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Managing Sleep Problems During Cancer Treatment

September 08, 2016

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If you have trouble falling or staying asleep during your cancer treatment, research indicates you're not alone. Up to half of all cancer patients report having insomnia or other sleep disturbances at some point during their treatments. In fact, evidence suggests that some common cancer therapies like chemotherapy, combined with emotional effects like stress and anxiety, can more than double a patient’s risk of experiencing some form of sleeplessness.

A good night's sleep is restorative, both physically and emotionally, and insomnia can directly affect anyone's ability to concentrate and be productive during the day. However, the consequences of insufficient rest are likely to be even more harmful to a person who is fighting cancer. Sufficient quality sleep can naturally boost the immune system – which often becomes weakened during cancer treatment – and thus help the body mend.

Some patients hesitate to mention sleep problems to their treatment teams because they view it as a relatively minor issue or are fearful of becoming dependent on sleeping aids. However, sometimes a minor change is all it takes to achieve an adequate amount of rest that is essential to healing and overall well-being.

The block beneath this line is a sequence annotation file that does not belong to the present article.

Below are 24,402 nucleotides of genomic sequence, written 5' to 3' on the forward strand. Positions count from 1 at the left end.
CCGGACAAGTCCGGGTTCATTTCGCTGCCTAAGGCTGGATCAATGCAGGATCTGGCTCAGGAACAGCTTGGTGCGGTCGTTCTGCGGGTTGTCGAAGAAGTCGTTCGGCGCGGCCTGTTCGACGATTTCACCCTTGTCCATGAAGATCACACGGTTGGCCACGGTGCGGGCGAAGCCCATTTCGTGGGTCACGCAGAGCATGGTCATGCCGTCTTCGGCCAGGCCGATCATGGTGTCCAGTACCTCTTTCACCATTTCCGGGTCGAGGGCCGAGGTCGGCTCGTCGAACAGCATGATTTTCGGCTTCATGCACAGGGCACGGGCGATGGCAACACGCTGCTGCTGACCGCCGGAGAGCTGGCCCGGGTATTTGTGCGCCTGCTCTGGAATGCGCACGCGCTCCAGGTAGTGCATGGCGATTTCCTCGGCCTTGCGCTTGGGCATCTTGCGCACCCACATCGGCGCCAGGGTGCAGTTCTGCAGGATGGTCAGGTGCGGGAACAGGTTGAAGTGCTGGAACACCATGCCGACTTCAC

Here are some simple steps that you can take to potentially improve your sleep:

  • Take your medications exactly as prescribed.
  • Limit your consumption of sugar, caffeine, alcohol and nicotine throughout the day and especially before bedtime.
  • Use a diary to track everything you eat, drink and do each day, along with your sleep pattern the following evening, to identify possible trends.
  • Take a warm bath or listen to soothing music to help you wind down right before bedtime.
  • Eliminate electronic stimuli like TVs, computers, cell phones and video games at least one hour prior to turning in.
  • Eliminate external disruptive factors, such as sound and light, Ask your physician about complementary treatments, such as massage, yoga and acupuncture.
  • Consider listening to a guided imagery or relaxation app designed to help improve sleep.

If you’re experiencing sleep problems during your cancer treatment, an expert at Moffitt Cancer Center may be able to help. You can request an appointment by calling 1-888-MOFFITT or completing a new patient registration form online. Existing patients can request a referral to the Behavioral Medicine Clinic by speaking with your doctor, nurse, or social worker.